A Kansas City police officer was wrong to shoot and kill a 55-year-old woman with a mental illness in 2007, a Jackson County jury found on Friday.
After a weeklong trial, the jury voted 9-3 to award the son of Linda Joyce Friday a judgment of $680,734.18.
The case involved a woman who called 911 to request an ambulance and then played gospel music on her stereo before displaying a gun to police.
It is the largest damage award against Kansas City police since a jury awarded $700,000 to the mother of Timothy Wilson, a 13-year-old black boy who was shot five times by three white officers in 1998.
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The Friday case centered on whether police responded appropriately to a person known to be mentally unstable by not requesting assistance from specially trained crisis intervention officers. The lawsuit contended the officers knew about Friday’s mental state from a previous incident.
“I believe the evidence in the case showed that these officers did a number of things — basically what-not-to-do stuff — when dealing with mentally ill people,” said attorney Andrew Schendel, who represented Jason Friday. “If anything comes out of it, I would hope it would be more training on how to deal with the mentally ill.”
Chief Darryl Forté responded to The Star by text message, “Out of respect for all involved in the incident I’ll refrain from commenting about the verdict until I’ve had the opportunity to discuss details of the outcome with KCPD legal counsel.”
In an email to The Star late Sunday, a spokesman said the police department will appeal the jury verdict.
A Jackson County grand jury earlier had cleared police of criminal action in Friday’s death.
The civil case was filed against officers Keli Theison and Mike McClure, as well as members of the Kansas City Board of Police Commissioners. The jury found McClure at fault but not Theison, who has since left the Police Department. Theison had been on the force 14 years when the shooting occurred. McClure had been on the force 12 years.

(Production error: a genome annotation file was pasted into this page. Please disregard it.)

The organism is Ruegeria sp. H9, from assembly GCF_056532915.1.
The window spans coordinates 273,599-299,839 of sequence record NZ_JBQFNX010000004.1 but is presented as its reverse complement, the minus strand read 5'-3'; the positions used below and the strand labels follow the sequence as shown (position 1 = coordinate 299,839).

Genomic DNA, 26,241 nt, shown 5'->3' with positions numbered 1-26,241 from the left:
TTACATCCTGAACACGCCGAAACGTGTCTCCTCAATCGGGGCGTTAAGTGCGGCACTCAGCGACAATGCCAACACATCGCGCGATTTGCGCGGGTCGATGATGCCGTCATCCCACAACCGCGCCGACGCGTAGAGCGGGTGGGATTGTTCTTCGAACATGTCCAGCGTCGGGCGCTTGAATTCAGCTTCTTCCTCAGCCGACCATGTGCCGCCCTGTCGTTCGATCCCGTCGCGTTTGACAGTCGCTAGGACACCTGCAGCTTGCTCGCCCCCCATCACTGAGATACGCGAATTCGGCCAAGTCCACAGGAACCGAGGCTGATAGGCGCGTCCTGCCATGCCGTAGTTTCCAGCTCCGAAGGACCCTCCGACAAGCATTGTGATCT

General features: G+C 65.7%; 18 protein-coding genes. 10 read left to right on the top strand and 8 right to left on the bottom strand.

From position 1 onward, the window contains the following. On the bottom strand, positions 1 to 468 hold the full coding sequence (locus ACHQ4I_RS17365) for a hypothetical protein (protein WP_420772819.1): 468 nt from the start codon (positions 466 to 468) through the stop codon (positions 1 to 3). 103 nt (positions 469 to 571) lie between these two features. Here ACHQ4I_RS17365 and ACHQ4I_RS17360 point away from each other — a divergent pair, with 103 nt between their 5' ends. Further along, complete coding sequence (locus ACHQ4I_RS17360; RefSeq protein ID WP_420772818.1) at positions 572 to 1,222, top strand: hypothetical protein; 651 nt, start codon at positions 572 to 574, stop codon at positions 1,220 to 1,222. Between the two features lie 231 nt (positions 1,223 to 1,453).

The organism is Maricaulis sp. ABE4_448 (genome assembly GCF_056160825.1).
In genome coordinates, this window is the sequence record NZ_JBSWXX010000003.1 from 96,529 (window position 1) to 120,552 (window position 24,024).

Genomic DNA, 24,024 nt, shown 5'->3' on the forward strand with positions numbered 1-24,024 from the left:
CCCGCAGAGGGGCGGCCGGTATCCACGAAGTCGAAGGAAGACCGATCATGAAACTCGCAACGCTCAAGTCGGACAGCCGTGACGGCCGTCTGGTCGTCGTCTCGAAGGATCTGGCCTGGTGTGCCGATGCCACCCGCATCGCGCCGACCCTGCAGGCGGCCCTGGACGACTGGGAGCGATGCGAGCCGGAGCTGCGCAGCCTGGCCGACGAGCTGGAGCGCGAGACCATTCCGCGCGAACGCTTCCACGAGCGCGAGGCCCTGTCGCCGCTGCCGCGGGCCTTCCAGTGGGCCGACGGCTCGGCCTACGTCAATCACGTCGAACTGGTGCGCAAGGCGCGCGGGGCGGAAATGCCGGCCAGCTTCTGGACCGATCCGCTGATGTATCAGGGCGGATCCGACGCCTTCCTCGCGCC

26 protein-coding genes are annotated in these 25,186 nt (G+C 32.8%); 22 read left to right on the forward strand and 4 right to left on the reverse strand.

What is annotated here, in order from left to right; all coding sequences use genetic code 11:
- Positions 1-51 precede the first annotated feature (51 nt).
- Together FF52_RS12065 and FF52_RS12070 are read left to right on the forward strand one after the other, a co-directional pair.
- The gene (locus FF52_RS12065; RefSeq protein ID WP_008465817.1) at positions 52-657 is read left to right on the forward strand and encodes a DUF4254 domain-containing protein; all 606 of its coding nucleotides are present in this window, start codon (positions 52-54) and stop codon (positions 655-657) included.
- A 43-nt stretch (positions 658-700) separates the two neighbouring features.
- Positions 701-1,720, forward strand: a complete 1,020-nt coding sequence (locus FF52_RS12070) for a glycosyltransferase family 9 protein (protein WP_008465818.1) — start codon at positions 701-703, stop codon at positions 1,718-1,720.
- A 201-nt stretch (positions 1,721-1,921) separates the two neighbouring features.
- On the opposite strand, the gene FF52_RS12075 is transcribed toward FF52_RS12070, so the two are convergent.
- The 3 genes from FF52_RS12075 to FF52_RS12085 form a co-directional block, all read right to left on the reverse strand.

Theison was awarded a departmental Purple Heart in 2009 after she was seriously injured when she was struck by a vehicle while helping motorists in icy conditions.
McClure and Theison are white. Linda Friday was black. She was shot three times on the morning of Feb. 12, 2007, in her bedroom in her home at 8105 E. 100th Terrace.
The day before, she had been arrested after an altercation at a thrift store on Blue Ridge Boulevard. An employee told police he saw Friday writing on an exterior wall of the store with a can of spray paint. Theison found red spray paint in Friday’s car and took her into custody. Friday was released early the next morning on $300 bond.
Shortly before 10 a.m. that day Friday called 911 from her home and asked for an ambulance before abruptly hanging up on the dispatcher. Theison and McClure were sent to the address to check on her welfare, according to department policy. According to the lawsuit, the two officers had discussed the previous incident and knew that Friday was “an emotionally disturbed individual.”
When McClure and Theison arrived at the home they found a note on the door that said: “Stay the hell away from me. I need some peace and quiet.”
The officers encountered Friday’s 25-year-old son, who told them his mother had called 911 but did not need an ambulance. He said she was in her bedroom.
Friday was lying on her bed listening to gospel music. She asked the officers to leave. As McClure entered the room to question Friday, her son told Theison in the hall that she had not been taking her medication. Theison then entered the bedroom.
“Officer McClure then turned off Friday’s stereo,” the lawsuit said. “Linda Friday then became agitated and pulled out a firearm. Officer Theison then drew her firearm and (shot) Linda Friday once. Officer McClure then drew his firearm and shot Linda Friday twice.”
The lawsuit contended the officers were required to call in specially trained officers when they knew they were dealing with someone who was mentally unstable. The lawsuit also argued the officers fired at Friday’s “head and neck rather than firing non-fatal shots.”
Schendel said Sunday the jury awarded approximately half of what he had requested on behalf of his client. He said he assumed that is because they found only one of the officers to be at fault.
Schendel said that his client was thrilled with the jury’s verdict and that it provided some closure for the family.
At the time of Friday’s death, a neighbor told The Star he was shocked.
“She was a good woman,” said Mike Johnson. “A sweet woman. Always concerned about everyone.”
Police paid $700,000 from a self-insurance fund to Timothy Wilson’s mother in 2003, but the settlement did not include an admission of guilt.
In 2000, police settled for $400,000 a case involving a white, 37-year-old pregnant woman who was shot and killed by a white officer in 1999. The officer said Carol A. Kerns accelerated toward him with her vehicle after he stopped her for running a red light. A county grand jury cleared the officer, but the city settled in federal court, also without admitting liability.
The mother of Ryan Stokes, a 24-year-old black man who was shot by a biracial Kansas City police officer in 2013, last week filed a lawsuit in federal court.
Kansas City police have killed 47 people since 2005, according to a review by The Star.